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The Boy Who Saved Baseball Hardcover – May 12, 2003

4.4 out of 5 stars 89 customer reviews
Book 2 of 2 in the Cruz de la Cruz Series

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Editorial Reviews

From School Library Journal

Grade 5-8-This novel goes beyond the usual baseball story by introducing the deeper issue of big developers encroaching upon nature and small-town life in rural California. Doc Altenheimer, an 87-year-old apple rancher, seems to be ready to sell his 320 acres of prime real estate that makes up a good part of Dillontown and its baseball field. He surprises young Tom and the rest of the residents by proposing that the decision should ride on a baseball game between the locals and the well-equipped summer-camp team down the road. Despite the odds against Dillontown, a surprise ending is in store. Characters are colorful and intriguing. There is the villainous mayor who believes there will be great prosperity if new roads and expensive houses are built. A mysterious boy, Cruz de la Cruz, arrives on horseback claiming to know the secret of hitting, and brings hope and spirit back to the residents. He and Tom seek out an old baseball legend, Dante Del Gato, a recluse who walked away from the majors many years before, and convince him to be their coach. Ritter's descriptive passages will have readers feeling they are actually at the ballpark tasting the swirling dust amid the authentic Mexican food cooked by the supportive townspeople. Spanish phrases blend in unobtrusively throughout the saga. This tale is peppered with both optimism and dilemmas; it has plenty of play-by-play action, lots of humor, and a triumphant ending.
Blair Christolon, Prince William Public Library System, Manassas, VA
Copyright 2003 Reed Business Information, Inc.

From Booklist

*Starred Review* Gr. 5-7. Ritter delivers a baseball tale of legendary dimension, featuring several larger-than-life characters and a team of ordinary young folk tackling a seemingly insurmountable challenge in defense of a worthy cause. After old Doc Altenheimer promises not to sell his acres to developers if the local, ragtag summer camp can field a team that beats the nearby exurb's all-stars, along comes young Cruz de la Cruz, with a bat slung into a rifle holster on his saddle and a self-designed computer game that simulates the delivery of any pitch. Knowing they'll need more than that to be ready, 12-year-old benchwarmer Tom enlists gruff loner Dante del Gato, a renowned Major Leaguer who suddenly quit the game, as trainer. While local boosters turn the tumbledown practice field into a rolling fiesta, and eager reporters gather to watch, Tom and his fellow Wildcats find themselves playing better than they ever thought they could--good thing, too, as Cruz, his work done, disappears on game day, propelling Tom into the lineup for last-inning heroics. Developing both cast and multiple plotlines in suitably "wild and woolbacious" prose, Ritter dishes up another stellar read--topped off by a convincing Web site, http://www.cruz-on.com, apparently fabricated for the book, that adds verisimilitude. John Peters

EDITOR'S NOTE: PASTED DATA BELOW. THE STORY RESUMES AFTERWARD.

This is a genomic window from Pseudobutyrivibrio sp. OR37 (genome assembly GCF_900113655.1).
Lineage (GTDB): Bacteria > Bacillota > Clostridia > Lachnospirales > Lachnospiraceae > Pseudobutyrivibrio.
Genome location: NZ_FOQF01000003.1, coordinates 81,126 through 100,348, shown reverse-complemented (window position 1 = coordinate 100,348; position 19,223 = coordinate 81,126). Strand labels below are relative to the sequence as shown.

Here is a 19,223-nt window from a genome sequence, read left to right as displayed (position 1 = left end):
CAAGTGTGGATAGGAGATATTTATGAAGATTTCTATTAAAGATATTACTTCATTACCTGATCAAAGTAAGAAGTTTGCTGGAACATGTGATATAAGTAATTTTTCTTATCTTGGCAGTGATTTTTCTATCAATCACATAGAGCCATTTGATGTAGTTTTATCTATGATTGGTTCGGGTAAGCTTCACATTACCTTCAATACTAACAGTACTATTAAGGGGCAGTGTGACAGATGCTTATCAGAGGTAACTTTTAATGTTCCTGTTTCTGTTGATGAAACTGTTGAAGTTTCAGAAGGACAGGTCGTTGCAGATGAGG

Copyright © American Library Association. All rights reserved

Product Details

  • Age Range: 10 and up
  • Grade Level: 5 and up
  • Lexile Measure: 660L (What's this?)
  • Hardcover: 224 pages
  • Publisher: Philomel; First Edition edition (May 12, 2003)
  • Language: English
  • ISBN-10: 0399236228
  • ISBN-13: 978-0399236228
  • Product Dimensions: 5.7 x 0.9 x 8.6 inches
  • Shipping Weight: 4 ounces
  • Average Customer Review: 4.4 out of 5 stars  See all reviews (89 customer reviews)
  • Amazon Best Sellers Rank: #1,263,166 in Books (See Top 100 in Books)

More About the Author

Novelist John H. Ritter (born October 31, 1951, in San Pedro, California) grew up in the summer-dry hills east of San Diego. "I grew up in a baseball family," says John. "But we were also a family of musicians and mathematicians, house painters and poets. My dad was a sports writer in Ashtabula, Ohio, who moved the family out west, just before I was born, to become Sports Editor for The San Diego Union."

Growing up in a sparse, mountainous region also helped stretch John's imagination. "Out in that country," he says, "there was a real sense of the spirits who walked the land in the centuries before. And being so cut off from other kids, I roamed the hills a lot, following hawks and eagles, climbing boulders, sitting in Indian caves. Rattlesnakes never bothered us much. But I felt the spirits everywhere. I think my mom, who was part Blackfoot Indian, had a lot to do with that."

When John was only four, however, his mother died of breast cancer, leaving his father to raise four small children on his own. John still recalls his mother and her songs. "One thing I remember about my mom is that she sang to us constantly, making up a song for each of her four children that fit our personalities perfectly. So from her, I got a sense of how to capture a person's spirit in a lyrical phrase."